Cycling, e-biking or walking can help tackle the climate crisis according to a new study led by researchers from the University of Oxford’s Transport Studies Unit.
Emission targets are unlikely to be met without a significant move away from motorised transport, according to the researchers, and shifting to active transport could save as much as a quarter of personal CO2 emissions from transport.
Published in the journal Global Environmental Change, this is the first study of the carbon-reducing impact of city-based lifestyle changes and it reveals that increases in active mobility significantly lower carbon footprints, even in urban European contexts with a high incidence of walking and cycling.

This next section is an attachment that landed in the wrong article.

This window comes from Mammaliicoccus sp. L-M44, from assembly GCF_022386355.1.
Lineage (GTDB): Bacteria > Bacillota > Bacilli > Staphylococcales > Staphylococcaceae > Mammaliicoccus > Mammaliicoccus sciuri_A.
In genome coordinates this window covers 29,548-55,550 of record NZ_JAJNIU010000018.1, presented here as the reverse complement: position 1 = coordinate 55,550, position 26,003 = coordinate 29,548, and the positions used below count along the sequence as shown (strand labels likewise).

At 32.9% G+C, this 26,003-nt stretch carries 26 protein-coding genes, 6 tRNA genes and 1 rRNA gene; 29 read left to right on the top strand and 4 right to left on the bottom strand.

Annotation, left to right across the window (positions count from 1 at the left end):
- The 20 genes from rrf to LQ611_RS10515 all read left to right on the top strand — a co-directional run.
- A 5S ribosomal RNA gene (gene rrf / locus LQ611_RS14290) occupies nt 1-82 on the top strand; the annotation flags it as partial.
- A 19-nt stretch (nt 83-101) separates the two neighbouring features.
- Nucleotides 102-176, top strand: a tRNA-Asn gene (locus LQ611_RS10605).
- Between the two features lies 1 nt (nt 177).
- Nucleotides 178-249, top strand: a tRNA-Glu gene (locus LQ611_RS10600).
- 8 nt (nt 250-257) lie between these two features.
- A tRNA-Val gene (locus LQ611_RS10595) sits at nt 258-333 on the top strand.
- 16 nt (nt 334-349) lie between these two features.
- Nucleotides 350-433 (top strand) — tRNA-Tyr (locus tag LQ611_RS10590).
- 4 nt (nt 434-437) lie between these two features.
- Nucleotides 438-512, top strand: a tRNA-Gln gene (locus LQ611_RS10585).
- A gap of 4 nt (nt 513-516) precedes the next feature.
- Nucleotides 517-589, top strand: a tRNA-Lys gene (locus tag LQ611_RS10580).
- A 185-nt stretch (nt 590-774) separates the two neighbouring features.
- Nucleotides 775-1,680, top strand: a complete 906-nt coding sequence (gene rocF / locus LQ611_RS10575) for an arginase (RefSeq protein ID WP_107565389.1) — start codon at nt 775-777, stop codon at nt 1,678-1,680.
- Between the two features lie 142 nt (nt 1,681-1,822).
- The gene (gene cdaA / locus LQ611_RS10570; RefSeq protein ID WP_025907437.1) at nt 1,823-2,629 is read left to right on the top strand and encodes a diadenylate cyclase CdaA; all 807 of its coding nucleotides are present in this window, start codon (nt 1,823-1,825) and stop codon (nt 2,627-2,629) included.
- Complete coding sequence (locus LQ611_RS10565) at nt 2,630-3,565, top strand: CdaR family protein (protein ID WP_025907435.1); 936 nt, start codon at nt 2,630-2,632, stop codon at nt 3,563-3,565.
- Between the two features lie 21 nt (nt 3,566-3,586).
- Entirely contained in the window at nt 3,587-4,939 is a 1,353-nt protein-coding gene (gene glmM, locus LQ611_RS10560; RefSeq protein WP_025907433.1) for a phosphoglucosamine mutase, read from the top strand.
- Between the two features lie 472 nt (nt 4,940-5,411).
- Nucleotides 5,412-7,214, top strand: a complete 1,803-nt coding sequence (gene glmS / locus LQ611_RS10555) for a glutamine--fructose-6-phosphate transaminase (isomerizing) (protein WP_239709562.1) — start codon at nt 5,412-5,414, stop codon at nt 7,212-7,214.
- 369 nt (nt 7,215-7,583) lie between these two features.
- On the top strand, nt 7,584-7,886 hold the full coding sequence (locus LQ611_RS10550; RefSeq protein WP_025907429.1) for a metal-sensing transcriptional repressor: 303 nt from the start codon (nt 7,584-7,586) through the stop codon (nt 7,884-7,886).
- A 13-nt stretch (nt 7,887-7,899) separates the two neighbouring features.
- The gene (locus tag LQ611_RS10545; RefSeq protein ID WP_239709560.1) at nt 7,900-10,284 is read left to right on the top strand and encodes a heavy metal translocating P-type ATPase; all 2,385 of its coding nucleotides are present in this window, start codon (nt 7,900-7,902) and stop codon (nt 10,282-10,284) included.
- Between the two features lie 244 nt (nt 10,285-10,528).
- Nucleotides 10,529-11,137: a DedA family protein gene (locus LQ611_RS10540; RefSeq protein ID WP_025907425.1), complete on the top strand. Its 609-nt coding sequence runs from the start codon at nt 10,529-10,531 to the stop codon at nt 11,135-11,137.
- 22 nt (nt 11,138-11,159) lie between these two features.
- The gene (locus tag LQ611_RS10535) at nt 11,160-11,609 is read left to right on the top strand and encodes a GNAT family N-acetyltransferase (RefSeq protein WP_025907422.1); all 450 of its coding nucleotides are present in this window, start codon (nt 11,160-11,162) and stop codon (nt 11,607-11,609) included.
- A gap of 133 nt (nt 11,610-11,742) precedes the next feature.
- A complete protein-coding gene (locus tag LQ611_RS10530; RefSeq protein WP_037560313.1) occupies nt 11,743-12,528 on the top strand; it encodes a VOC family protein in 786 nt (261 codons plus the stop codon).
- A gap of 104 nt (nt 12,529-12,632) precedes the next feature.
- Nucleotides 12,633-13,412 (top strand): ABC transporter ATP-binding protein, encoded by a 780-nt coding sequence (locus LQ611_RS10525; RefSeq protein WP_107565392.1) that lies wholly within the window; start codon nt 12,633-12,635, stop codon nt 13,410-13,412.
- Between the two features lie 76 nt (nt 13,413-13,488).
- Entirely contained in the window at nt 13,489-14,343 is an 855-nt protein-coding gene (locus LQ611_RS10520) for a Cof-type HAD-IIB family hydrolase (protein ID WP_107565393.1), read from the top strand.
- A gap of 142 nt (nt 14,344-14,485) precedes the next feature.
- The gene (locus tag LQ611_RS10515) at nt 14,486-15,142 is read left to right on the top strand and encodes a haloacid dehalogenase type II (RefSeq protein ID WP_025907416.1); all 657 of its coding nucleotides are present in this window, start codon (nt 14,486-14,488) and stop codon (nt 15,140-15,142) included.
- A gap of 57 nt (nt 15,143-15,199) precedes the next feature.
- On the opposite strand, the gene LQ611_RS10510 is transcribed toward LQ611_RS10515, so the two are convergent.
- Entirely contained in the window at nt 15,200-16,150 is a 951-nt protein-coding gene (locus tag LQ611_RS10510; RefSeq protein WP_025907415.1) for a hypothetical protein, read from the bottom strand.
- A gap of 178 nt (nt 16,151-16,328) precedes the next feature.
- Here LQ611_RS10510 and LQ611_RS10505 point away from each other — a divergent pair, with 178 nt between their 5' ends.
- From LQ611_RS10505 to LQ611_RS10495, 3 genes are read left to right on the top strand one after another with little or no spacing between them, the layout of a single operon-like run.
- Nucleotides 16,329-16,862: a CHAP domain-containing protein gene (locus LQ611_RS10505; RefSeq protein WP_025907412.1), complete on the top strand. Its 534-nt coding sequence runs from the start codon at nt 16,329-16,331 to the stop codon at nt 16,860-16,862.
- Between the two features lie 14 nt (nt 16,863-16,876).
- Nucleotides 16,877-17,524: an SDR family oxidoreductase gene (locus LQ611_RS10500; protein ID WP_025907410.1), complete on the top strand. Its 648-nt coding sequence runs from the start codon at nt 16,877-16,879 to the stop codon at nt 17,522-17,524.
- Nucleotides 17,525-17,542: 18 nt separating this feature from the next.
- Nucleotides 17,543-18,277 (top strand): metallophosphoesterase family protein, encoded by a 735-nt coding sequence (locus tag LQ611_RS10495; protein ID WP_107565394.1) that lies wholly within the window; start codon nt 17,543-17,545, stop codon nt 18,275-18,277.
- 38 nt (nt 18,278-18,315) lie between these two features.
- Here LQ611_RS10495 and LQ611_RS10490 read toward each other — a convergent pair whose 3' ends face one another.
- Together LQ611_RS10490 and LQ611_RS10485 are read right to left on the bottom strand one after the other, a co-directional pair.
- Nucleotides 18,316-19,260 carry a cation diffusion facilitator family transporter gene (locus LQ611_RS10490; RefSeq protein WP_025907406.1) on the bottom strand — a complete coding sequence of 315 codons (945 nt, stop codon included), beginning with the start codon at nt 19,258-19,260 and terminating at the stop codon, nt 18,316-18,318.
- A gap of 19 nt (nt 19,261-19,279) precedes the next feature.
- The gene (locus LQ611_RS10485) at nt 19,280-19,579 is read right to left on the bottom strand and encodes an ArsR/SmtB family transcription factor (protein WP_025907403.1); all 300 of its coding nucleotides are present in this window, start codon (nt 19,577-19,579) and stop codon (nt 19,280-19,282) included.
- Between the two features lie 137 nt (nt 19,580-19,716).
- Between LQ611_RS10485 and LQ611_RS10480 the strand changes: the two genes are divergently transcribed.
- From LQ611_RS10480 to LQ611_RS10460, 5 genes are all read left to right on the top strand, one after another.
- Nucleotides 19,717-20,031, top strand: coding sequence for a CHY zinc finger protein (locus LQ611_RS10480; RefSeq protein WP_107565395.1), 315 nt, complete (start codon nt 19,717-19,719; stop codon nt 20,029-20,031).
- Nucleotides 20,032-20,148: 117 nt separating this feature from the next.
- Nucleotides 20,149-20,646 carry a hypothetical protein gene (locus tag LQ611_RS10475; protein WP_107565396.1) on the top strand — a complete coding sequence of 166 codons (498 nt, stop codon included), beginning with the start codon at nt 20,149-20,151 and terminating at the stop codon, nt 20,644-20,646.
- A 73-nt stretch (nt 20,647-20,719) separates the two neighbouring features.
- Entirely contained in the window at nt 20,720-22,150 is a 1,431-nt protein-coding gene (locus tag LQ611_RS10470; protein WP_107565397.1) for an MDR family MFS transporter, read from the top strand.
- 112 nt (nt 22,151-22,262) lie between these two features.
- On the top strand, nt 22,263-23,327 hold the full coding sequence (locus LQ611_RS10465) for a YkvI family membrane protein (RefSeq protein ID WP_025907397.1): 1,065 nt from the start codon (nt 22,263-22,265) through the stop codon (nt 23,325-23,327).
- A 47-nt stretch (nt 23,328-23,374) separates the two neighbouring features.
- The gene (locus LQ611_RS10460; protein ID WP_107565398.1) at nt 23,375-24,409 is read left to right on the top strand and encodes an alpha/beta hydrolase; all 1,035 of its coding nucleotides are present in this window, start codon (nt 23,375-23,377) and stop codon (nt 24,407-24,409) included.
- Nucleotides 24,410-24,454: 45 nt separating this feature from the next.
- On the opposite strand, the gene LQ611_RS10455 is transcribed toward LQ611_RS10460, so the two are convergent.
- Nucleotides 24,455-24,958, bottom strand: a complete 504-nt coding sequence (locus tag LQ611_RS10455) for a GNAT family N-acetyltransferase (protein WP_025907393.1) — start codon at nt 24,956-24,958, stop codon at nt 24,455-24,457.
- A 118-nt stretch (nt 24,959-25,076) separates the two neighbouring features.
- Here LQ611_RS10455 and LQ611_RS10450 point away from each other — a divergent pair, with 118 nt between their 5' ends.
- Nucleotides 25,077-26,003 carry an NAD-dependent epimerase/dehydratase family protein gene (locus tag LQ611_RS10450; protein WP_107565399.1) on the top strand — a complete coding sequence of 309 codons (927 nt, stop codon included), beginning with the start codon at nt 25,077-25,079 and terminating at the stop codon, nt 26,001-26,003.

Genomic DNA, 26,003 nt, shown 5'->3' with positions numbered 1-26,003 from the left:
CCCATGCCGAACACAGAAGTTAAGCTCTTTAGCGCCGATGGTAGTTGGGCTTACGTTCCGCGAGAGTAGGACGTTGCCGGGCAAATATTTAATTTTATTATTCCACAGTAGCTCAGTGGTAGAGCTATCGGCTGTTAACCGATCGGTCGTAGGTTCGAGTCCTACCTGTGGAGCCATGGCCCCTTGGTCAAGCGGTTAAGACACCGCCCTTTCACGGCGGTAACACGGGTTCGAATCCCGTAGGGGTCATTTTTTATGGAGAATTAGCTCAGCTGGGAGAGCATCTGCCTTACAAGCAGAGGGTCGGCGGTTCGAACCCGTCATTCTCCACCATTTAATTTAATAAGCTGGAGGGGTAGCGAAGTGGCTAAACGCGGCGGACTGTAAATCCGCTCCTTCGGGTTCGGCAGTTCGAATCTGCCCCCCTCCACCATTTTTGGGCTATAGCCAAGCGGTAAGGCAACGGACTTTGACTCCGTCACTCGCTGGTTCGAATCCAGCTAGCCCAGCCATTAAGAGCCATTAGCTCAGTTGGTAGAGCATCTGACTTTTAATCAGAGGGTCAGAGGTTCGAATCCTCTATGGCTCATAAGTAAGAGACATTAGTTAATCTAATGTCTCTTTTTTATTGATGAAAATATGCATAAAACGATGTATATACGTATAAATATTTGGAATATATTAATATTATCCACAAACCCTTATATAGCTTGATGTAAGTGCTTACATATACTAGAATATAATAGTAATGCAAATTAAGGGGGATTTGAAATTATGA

‘By following nearly 2,000 urban dwellers over time, we found that those who switch just one trip per day from car driving to cycling reduce their carbon footprint by about 0.5 tonnes over a year, representing a substantial share of average per capita CO2 emissions,’ says the lead researcher, Oxford’s Dr Christian Brand. ‘If just 10% of the population were to change travel behaviour, the emissions savings would be around 4% of lifecycle CO2 emissions from all car travel.’
Continue reading at University of Oxford
Image via University of Oxford